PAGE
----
SSD storage provides rapid access to information using flash memory to store data so it moves as fast as the electronics will allow. A solid-state drive has no moving parts. The data in a solid-state drive is always available and it takes microseconds to retrieve compared to a disk drive taking milliseconds so access the data is 1,000 times faster than spinning disk drives. The physical location of data doesn’t matter on a solid state drive, read speeds are consistent and disk fragmentation isn’t a problem. SSD use less power compared to hard drives and this makes them suitable for use in notebooks, they are considerably more rugged and generate less heat.
What is a Solid State Drive made of?
A solid-state drive typically contains lots of NAND flash memory cells, these cells are different to normal memory as they retain the information once written or when the power is turned off. You can read/write an SSD 10,000 times using MLC or 100,000 times using SLC memory although the cost is considerably more for the SLC option. All SSD have a wear controller and this checks each cell to see if it is degrading, if it is then that block is written to another cell and the degraded cell is marked as bad. They are lighter than normal hard disk drives and are smaller in height. An SSD also has a much higher shock rating against being dropped and run silently. They also do not suffer from magnetic interference.
How fast are SSD?
These are typically 4-8x faster than hard disk drives and the disk transfers rate is up to 8x faster. Applications require IOPS and this is where a Solid State Drive will perform much faster, a single 15k hard drive has an IOPS speed of 200 a solid state drive would typically have an IOPS speed of 50,000+!
What capacity SSD are available?
At present SSD capacities start at 120GB rising to 4096GB and typically rise in increments as shown below.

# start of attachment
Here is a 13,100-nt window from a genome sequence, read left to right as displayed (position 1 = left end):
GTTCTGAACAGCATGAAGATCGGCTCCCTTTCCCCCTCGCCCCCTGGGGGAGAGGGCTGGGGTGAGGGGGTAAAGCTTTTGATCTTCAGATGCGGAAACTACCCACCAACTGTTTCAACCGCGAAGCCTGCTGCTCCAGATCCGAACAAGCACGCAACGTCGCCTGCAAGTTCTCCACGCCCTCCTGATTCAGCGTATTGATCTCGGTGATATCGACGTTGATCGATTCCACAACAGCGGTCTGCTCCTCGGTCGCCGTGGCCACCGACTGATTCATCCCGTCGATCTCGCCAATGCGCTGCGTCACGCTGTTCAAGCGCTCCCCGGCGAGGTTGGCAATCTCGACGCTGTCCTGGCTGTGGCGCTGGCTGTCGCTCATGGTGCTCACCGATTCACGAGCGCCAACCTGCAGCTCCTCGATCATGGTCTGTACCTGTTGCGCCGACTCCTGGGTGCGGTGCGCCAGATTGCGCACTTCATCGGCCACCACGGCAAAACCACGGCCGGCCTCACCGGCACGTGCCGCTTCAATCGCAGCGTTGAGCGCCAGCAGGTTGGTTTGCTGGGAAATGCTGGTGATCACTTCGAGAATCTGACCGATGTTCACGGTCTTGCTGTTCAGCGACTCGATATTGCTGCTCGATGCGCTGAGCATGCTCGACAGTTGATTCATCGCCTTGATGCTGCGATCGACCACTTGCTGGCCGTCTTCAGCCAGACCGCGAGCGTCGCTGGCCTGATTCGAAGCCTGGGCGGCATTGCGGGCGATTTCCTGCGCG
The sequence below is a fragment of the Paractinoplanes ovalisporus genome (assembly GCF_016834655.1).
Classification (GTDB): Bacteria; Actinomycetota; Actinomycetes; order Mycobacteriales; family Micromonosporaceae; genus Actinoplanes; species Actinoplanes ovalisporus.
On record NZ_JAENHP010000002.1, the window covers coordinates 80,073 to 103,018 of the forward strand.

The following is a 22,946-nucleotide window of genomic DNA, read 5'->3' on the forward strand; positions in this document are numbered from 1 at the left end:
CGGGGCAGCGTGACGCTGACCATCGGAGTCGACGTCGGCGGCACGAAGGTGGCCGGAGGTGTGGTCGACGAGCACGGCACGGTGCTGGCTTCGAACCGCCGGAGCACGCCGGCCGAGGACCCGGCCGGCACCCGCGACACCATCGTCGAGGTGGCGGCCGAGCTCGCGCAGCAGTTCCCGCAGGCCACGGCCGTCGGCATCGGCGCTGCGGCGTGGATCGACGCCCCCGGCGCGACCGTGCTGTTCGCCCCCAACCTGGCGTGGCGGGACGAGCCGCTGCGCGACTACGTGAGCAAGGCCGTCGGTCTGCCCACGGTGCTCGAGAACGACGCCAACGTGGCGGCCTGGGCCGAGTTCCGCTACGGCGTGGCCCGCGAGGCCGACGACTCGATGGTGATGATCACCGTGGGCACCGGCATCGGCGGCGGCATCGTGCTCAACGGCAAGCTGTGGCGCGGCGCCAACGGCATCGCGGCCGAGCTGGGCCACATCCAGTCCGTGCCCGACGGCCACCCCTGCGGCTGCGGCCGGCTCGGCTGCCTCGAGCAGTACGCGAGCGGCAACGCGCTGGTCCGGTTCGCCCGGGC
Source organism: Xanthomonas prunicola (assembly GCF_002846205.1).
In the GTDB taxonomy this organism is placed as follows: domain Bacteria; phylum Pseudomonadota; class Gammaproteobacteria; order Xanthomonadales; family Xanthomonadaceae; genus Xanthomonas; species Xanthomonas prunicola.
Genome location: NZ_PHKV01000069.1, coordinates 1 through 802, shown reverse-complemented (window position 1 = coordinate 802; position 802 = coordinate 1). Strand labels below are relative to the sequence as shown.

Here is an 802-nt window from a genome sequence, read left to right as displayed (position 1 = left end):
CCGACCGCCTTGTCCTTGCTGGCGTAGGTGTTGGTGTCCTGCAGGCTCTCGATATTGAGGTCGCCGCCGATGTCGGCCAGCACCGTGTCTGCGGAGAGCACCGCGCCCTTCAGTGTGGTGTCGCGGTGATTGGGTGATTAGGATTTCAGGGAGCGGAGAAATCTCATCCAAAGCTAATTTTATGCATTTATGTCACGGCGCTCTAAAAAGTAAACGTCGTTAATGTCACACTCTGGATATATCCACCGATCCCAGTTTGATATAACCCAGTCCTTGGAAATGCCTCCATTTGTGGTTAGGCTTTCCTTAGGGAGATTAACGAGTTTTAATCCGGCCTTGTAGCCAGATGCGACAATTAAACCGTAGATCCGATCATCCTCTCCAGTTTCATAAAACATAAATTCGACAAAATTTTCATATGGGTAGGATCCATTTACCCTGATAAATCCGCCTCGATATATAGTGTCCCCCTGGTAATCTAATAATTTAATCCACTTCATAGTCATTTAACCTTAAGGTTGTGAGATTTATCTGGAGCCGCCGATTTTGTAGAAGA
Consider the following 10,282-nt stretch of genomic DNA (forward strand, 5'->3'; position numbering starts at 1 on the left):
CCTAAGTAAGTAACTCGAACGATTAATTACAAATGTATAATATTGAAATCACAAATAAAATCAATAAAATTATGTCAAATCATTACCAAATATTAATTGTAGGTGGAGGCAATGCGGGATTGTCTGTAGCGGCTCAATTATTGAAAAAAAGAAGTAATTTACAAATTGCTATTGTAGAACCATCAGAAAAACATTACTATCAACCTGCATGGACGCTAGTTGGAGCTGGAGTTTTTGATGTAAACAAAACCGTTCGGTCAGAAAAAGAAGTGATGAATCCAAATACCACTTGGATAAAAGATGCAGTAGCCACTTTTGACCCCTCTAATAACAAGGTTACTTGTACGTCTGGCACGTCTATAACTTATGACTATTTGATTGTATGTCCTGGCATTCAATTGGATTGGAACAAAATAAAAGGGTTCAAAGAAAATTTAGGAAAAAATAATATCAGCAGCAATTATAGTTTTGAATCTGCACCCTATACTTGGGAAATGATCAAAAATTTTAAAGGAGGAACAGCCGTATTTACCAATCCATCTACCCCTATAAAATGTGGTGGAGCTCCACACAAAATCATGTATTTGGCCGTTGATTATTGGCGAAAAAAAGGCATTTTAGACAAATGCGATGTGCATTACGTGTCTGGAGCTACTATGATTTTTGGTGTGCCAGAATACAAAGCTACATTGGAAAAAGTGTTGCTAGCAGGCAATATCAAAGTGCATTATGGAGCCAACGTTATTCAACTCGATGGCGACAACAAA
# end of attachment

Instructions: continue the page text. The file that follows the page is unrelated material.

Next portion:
There are two types of SSD drives
If you need SSD for home use then you can use consumer grade drives, these do not provide the extended warranty, perform as fast and do not have advanced error correction algorithms. The professional grade solid state drives typically have a 5-year warranty are faster and have advanced wear controllers ensuring that the SSD does not suffer from data loss.
We also can provide SSD, M.2, DOM and other types of flash storage that could be used to boot a hypervisor or requires an extended operating temperature.
Would you use SSD storage in a RAID?
This question arises many times and the answer is not straightforward. It depends on the application and whether you are going to be doing lots of writes or reads. We have mentioned earlier that SSD suffer from wear but the built-in wear controller of SSD overcomes this to a certain extent. If you want to build a RAID system with 2 or 4 drives you could use consumer grade SSD, if you need to fit more than 5 drives then I would recommend professional grade SSD drives.
Fitting 16x SSD storage drives in a RAID chassis would probably overload the RAID controller and cause the system to hang. When using solid state drives in a RAID you must ensure that the RAID controller can handle the performance otherwise you would have spent a lot of money of high performing SSD’s that you can’t use.
Ideally, it would be more beneficial to create a RAID 1 or 10 array and run your application on these and the rest of the drives can be normal SAS or SATA.
An SSD storage system will perform significantly faster than a similar equipped hard drive system. SSD is limited by capacity and price compared to spinning disk drives and you need to be aware of where and when you can use them.